Asked  7 Months ago    Answers:  5   Viewed   30 times

I am doing a real estate feed for a portal and it is telling me the max length of a string should be 20,000 bytes (20kb), but I have never run across this before.

How can I measure byte size of a varchar string. So I can then do a while loop to trim it down.



You have to figure out if the string is ascii encoded or encoded with a multi-byte format.

In the former case, you can just use strlen.

In the latter case you need to find the number of bytes per character.

the strlen documentation gives an example of how to do it :

Wednesday, March 31, 2021
answered 7 Months ago


$num = 245354;
$numlength = strlen((string)$num);
Wednesday, March 31, 2021
answered 7 Months ago

You can use strlen. Size is determined by the terminating null-character, so passed string should be valid.

If you want to get size of memory buffer, that contains your string, and you have pointer to it:

  • If it is dynamic array(created with malloc), it is impossible to get it size, since compiler doesn't know what pointer is pointing at. (check this)
  • If it is static array, you can use sizeof to get its size.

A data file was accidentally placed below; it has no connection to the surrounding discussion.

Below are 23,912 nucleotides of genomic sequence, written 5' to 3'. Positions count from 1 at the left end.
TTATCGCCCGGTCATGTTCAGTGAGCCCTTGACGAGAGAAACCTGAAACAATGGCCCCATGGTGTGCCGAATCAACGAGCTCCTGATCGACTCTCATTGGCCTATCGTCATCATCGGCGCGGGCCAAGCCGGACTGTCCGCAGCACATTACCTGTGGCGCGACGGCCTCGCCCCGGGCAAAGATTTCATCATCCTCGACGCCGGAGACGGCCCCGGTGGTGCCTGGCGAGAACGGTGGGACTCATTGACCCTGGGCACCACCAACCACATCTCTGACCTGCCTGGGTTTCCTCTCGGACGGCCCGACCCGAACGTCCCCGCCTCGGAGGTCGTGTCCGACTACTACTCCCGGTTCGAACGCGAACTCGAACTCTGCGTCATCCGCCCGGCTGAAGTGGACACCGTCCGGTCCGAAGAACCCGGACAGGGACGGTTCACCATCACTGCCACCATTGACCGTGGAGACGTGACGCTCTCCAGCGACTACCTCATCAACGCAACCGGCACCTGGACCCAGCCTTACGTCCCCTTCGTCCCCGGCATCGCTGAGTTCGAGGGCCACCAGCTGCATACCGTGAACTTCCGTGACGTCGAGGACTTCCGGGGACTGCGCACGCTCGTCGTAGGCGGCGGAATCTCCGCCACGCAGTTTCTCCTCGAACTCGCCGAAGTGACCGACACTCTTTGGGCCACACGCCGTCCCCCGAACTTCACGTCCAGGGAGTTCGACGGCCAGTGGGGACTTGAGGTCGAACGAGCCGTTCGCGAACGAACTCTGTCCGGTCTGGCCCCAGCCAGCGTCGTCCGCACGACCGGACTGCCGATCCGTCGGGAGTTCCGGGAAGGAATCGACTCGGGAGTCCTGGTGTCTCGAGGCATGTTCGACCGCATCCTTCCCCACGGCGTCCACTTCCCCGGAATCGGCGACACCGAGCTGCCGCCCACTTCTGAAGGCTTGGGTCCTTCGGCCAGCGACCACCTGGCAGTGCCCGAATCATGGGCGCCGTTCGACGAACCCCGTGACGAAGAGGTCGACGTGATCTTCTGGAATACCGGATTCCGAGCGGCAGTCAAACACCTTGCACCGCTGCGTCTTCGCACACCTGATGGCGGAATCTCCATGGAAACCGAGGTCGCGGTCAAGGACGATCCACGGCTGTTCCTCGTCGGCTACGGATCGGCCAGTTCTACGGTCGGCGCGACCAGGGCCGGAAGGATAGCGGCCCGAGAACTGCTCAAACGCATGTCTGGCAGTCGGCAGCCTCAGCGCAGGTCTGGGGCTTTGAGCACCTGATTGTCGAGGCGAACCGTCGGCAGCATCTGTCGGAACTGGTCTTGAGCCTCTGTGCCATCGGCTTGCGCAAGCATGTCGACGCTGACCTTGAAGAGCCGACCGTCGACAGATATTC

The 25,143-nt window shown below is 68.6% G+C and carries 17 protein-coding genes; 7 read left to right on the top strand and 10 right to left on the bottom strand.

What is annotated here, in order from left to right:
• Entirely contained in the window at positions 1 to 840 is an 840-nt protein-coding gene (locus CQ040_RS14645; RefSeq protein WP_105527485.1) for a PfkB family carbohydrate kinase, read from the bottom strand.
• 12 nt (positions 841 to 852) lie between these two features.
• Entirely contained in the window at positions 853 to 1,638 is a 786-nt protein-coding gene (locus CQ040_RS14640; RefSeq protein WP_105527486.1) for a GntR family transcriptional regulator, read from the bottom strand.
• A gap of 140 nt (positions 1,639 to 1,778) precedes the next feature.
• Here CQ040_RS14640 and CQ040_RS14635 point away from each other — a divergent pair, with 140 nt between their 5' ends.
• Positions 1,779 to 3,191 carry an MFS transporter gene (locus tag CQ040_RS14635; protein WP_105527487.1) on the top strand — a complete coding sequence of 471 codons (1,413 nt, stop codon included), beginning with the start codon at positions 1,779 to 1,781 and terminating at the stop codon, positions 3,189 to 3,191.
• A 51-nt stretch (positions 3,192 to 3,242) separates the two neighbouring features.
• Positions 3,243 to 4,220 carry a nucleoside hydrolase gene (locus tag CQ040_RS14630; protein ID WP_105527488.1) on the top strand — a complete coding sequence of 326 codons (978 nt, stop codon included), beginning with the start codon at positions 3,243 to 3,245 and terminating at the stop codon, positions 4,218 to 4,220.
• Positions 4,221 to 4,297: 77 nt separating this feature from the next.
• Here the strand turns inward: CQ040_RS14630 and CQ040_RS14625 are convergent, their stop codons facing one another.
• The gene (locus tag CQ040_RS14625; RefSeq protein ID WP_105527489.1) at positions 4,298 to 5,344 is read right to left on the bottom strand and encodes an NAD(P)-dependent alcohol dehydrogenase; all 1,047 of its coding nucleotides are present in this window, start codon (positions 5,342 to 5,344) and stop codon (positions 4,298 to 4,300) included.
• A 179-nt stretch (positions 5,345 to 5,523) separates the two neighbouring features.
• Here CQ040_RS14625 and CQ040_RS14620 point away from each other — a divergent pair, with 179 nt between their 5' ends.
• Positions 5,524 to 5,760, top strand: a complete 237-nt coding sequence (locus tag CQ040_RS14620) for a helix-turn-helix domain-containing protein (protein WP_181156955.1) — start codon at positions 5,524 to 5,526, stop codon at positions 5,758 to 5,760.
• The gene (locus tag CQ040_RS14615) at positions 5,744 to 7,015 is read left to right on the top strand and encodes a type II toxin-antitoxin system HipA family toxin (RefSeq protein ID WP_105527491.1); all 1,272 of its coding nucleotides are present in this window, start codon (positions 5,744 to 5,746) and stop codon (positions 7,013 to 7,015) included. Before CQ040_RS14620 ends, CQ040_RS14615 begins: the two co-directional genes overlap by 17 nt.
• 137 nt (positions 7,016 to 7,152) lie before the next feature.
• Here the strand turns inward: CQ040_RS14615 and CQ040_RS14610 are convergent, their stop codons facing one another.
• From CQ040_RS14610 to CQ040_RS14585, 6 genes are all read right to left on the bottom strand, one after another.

If you are confused about difference between dynamic and static arrays, check this.

Thursday, July 15, 2021
answered 3 Months ago

Yes, you will create a new object each time with +=. That doesn't mean it's always the wrong thing to do, however. It depends whether you want that value as a string, or whether you're just going to use it to build the string up further.

If you actually want the result of x + y as a string, then you might as well just use string concatenation. However, if you're really going to (say) loop round and append another string, and another, etc - only needing the result as a string at the very end, then StringBuffer/StringBuilder are the way to go. Indeed, looping is really where StringBuilder pays off over string concatenation - the performance difference for 5 or even 10 direct concatenations is going to be quite small, but for thousands it becomes a lot worse - basically because you get O(N2) complexity with concatenation vs O(N) complexity with StringBuilder.

In Java 5 and above, you should basically use StringBuilder - it's unsynchronized, but that's almost always okay; it's very rare to want to share one between threads.

I have an article on all of this which you might find useful.

Friday, August 13, 2021
Bali C
answered 2 Months ago

Your code is right, the below line will give you the size in bytes:


You can also get the file size after the file has been uploaded this way:

echo filesize($perDestination) . ' bytes';  

This option will also give you the file size in bytes

Monday, August 16, 2021
1.21 gigawatts
answered 2 Months ago
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